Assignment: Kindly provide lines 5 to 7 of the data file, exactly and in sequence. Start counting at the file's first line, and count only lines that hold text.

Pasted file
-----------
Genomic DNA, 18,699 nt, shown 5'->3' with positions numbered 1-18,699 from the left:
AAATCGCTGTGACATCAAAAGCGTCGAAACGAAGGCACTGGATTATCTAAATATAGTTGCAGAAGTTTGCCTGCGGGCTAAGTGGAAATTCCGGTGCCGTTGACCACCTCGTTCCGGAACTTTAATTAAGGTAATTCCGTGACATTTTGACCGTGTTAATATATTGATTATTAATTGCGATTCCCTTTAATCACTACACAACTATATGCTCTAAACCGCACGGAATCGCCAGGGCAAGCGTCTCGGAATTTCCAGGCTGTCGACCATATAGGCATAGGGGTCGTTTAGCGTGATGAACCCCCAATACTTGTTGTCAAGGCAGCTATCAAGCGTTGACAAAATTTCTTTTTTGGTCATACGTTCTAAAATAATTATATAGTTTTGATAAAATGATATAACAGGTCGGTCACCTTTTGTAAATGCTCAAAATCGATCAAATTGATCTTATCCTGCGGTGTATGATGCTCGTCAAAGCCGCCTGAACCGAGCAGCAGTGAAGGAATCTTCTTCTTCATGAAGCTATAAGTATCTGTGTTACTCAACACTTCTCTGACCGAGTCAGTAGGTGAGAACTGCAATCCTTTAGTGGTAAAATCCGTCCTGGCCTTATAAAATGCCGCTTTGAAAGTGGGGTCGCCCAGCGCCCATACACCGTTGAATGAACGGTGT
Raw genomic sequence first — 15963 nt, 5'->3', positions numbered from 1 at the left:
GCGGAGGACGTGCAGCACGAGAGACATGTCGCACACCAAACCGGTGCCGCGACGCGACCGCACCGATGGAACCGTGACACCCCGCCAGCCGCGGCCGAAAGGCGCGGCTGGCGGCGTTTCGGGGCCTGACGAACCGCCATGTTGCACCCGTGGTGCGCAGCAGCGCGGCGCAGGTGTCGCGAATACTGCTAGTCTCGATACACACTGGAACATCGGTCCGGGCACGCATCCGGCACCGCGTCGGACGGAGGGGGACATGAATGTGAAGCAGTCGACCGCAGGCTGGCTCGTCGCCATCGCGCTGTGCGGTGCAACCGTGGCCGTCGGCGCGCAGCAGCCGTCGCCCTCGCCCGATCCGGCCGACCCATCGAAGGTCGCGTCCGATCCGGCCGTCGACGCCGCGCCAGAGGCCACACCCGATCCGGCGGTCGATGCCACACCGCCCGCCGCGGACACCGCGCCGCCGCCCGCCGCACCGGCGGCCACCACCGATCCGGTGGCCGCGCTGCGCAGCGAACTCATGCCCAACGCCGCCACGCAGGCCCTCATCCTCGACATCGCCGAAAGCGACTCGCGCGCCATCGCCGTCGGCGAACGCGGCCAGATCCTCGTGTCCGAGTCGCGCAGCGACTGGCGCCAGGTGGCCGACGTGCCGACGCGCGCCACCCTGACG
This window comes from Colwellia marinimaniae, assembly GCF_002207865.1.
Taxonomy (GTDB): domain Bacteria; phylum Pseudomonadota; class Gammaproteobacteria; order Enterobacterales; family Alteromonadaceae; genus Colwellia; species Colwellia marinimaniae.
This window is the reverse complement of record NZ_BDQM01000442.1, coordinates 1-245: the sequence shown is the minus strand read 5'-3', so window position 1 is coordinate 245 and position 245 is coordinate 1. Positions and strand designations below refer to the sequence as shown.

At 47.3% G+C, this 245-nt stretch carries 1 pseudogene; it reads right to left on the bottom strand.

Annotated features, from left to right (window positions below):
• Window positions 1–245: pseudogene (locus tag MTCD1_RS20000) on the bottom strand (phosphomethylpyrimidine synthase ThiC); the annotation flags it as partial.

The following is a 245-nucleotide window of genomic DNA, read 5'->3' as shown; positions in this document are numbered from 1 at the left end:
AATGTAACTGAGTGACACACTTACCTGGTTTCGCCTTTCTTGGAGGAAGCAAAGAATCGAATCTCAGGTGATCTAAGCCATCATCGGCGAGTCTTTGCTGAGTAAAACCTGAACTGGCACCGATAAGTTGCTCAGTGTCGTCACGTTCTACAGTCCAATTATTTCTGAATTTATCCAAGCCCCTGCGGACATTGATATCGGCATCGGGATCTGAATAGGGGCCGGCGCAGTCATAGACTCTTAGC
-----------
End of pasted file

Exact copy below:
This window comes from Colwellia marinimaniae, assembly GCF_002207865.1.
Taxonomy (GTDB): domain Bacteria; phylum Pseudomonadota; class Gammaproteobacteria; order Enterobacterales; family Alteromonadaceae; genus Colwellia; species Colwellia marinimaniae.
This window is the reverse complement of record NZ_BDQM01000442.1, coordinates 1-245: the sequence shown is the minus strand read 5'-3', so window position 1 is coordinate 245 and position 245 is coordinate 1. Positions and strand designations below refer to the sequence as shown.